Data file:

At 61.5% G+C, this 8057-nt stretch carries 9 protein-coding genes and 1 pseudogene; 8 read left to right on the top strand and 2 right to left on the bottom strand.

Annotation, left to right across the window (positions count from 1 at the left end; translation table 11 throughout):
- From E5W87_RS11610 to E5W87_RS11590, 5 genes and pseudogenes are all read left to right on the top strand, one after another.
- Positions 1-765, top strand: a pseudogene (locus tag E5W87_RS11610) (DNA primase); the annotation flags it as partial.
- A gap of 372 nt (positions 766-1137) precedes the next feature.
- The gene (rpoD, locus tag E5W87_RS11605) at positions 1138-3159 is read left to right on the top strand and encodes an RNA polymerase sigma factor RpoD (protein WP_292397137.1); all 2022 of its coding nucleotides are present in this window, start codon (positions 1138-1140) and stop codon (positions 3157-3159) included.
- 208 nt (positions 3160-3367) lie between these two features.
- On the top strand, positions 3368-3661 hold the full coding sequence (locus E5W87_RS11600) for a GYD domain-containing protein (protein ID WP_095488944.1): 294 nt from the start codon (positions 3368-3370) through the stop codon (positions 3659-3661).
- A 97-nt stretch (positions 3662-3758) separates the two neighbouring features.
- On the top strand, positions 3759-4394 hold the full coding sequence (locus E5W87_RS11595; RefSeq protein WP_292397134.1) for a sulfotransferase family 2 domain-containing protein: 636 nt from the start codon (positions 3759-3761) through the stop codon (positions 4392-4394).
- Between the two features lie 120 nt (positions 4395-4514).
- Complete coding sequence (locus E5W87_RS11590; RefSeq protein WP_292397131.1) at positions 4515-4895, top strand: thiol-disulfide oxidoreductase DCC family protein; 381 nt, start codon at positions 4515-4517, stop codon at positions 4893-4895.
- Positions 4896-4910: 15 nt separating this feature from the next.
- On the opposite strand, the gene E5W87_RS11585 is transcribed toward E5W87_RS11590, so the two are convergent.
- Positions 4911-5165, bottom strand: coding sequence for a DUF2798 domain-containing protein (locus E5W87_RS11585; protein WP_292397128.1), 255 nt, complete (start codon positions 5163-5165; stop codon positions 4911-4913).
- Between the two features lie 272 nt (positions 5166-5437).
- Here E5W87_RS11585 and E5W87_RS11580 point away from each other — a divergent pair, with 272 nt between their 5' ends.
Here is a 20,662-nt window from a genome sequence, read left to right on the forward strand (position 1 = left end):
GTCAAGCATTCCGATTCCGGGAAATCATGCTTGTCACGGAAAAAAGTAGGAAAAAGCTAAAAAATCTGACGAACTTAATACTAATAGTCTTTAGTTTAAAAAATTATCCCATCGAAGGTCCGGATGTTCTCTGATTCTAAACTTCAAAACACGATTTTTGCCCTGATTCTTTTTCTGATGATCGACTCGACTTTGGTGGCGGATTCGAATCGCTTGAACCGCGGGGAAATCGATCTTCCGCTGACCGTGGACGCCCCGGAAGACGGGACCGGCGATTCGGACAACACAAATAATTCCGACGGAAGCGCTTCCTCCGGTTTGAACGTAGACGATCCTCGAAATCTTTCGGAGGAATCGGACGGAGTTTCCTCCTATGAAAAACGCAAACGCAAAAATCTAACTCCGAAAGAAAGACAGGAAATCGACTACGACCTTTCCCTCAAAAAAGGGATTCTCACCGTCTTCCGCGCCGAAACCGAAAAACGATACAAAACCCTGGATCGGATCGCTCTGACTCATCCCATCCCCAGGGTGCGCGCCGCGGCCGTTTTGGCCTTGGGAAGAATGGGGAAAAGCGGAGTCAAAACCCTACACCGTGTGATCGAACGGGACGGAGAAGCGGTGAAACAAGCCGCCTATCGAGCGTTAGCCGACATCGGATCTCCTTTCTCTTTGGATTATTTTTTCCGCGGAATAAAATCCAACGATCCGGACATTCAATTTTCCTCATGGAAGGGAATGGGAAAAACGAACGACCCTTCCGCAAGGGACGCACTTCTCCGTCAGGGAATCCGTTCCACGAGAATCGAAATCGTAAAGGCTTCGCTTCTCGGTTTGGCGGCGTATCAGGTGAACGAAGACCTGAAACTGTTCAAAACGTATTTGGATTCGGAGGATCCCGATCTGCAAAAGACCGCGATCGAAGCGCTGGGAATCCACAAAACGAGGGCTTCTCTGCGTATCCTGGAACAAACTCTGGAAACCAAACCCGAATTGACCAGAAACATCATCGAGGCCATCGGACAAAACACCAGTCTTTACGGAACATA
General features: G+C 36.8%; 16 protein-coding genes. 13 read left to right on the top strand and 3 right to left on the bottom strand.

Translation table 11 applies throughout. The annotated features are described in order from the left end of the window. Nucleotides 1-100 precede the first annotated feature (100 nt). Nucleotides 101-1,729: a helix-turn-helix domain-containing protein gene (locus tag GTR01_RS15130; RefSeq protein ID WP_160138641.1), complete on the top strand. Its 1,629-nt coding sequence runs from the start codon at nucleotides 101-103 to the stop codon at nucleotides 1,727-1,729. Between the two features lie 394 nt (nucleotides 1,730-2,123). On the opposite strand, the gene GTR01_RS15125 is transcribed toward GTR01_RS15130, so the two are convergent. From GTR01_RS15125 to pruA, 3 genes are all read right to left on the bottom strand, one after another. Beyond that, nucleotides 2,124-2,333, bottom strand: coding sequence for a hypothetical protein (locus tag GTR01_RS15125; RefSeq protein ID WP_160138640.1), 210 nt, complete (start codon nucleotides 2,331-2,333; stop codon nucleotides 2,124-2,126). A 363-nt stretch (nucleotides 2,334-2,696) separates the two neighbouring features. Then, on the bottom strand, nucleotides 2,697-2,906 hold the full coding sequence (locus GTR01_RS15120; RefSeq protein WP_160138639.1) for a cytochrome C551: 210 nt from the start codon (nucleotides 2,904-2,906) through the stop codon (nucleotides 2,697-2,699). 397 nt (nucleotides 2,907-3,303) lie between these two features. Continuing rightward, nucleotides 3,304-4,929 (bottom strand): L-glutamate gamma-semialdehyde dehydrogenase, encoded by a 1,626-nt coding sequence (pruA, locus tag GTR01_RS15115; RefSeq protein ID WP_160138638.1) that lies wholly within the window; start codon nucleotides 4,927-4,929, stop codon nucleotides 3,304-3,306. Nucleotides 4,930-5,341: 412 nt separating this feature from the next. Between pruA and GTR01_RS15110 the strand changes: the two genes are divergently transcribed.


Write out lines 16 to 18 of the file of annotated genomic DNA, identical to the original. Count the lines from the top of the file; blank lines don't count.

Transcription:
- Between the two features lie 272 nt (positions 5166-5437).
- Here E5W87_RS11585 and E5W87_RS11580 point away from each other — a divergent pair, with 272 nt between their 5' ends.
Here is a 20,662-nt window from a genome sequence, read left to right on the forward strand (position 1 = left end):